The F mark is the static advance point for the stock distributor and if you knew what that was supposed to be for your motor I suppose you could set the 123 curve to have that for idle - but I preferred to set mine so that I know when the 123 thinks its at 0 that matches TDC on the motor.

Then I played with setting a better idle advance value and overall curve. What the software thinks of as 0 deg matches the motor. Just going with the led to set the orientation would not give me confidence that it was really firing at the right times.


Once the 123 and the motor are in sync, then whatever you set with the software should be correct. I've experimented with using curve values from this thread and other posts on the BB and am currently running this curve:

Alfa_Itnition_06.jpg
 

·
Registered
Joined
·
83 Posts
Stefano, I think if you timed your distributor at the F mark instead of TDC, which should be the P mark, your ignition is firing at static + 16 deg. Maybe too much advance. Take it back to P.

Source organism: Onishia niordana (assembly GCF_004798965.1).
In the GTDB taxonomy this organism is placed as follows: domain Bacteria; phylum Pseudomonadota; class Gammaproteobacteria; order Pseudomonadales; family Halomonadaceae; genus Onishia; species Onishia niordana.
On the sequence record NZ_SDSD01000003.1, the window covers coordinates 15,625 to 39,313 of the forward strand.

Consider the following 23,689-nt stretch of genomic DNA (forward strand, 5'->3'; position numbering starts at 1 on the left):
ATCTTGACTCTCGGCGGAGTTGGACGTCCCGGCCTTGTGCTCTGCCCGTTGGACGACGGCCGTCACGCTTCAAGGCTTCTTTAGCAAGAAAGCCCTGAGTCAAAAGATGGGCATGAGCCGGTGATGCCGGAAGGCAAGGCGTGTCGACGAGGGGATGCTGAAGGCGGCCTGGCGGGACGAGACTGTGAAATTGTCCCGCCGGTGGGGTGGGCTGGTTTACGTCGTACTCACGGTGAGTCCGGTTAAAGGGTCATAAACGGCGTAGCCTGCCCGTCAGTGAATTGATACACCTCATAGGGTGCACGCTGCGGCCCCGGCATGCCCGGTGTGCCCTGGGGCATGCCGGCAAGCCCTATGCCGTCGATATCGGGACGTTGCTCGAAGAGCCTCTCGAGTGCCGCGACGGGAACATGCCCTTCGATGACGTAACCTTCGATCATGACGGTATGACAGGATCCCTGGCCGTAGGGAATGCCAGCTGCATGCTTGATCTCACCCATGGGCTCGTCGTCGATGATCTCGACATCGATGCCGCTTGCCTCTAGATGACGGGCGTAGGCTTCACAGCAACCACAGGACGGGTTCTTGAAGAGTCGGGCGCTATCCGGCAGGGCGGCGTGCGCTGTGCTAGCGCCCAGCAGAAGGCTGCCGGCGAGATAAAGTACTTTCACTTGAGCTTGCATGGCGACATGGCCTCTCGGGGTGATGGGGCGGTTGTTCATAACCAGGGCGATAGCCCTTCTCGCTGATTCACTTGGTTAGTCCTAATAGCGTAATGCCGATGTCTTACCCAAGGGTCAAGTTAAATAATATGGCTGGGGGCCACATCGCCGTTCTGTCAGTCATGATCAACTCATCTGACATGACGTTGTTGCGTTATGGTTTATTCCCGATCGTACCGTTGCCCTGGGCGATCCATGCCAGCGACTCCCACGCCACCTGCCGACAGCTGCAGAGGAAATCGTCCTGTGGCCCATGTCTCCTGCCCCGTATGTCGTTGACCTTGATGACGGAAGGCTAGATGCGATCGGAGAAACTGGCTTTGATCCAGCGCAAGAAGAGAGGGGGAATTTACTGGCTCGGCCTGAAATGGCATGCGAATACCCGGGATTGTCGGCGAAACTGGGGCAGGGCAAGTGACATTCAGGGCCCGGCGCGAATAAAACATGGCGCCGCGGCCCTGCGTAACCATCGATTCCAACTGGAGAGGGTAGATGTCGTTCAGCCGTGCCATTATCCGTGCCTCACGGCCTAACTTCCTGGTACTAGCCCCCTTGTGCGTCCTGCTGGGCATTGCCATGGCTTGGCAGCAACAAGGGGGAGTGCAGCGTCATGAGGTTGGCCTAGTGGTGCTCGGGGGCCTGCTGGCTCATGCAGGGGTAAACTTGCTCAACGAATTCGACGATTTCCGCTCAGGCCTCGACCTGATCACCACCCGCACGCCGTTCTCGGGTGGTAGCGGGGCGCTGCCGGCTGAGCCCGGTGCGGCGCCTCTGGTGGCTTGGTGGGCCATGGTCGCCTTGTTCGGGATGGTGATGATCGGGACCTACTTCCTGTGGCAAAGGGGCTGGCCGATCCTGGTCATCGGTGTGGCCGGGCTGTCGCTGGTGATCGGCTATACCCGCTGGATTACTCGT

Did you ground the blue wire? I was told by 123 that it was needed to obtain proper LED flash when checking the static timing.
 

·
Registered
Joined
·
1,704 Posts
I set the crank at the static mark, F mark on my pulley. My distributor had the number 1 cylinder pointing at about 7 O'clock. It's a Bosch 006. I took it out and the oil pump cogs are aligned along the length of the engine; 3 and 9 O'clock.

Where is 12 Noon if #1 is "at 7 0'clock?
 

·
Registered
Joined
·
2,326 Posts
Standing next to the car looking down into the dist hole, I would consider the front of the car 90 (someone posted a pic of the rotor pointing at 90). The rear of the car would be 270. My rotor was pointing downward and slightly back. I would call this a ljttle past 180, maybe 190-200, so 7 O'clock on the clock face. The cog slots in the oil pump down in the hole are perfectly aligned with the length of the car. 90 and 270, or 3 and 9 O'clock. 12 noon would be pointing toward the exhaust side of the engine, slicing the engine like a loaf of bread. Asuming an analog clock, or a compass face.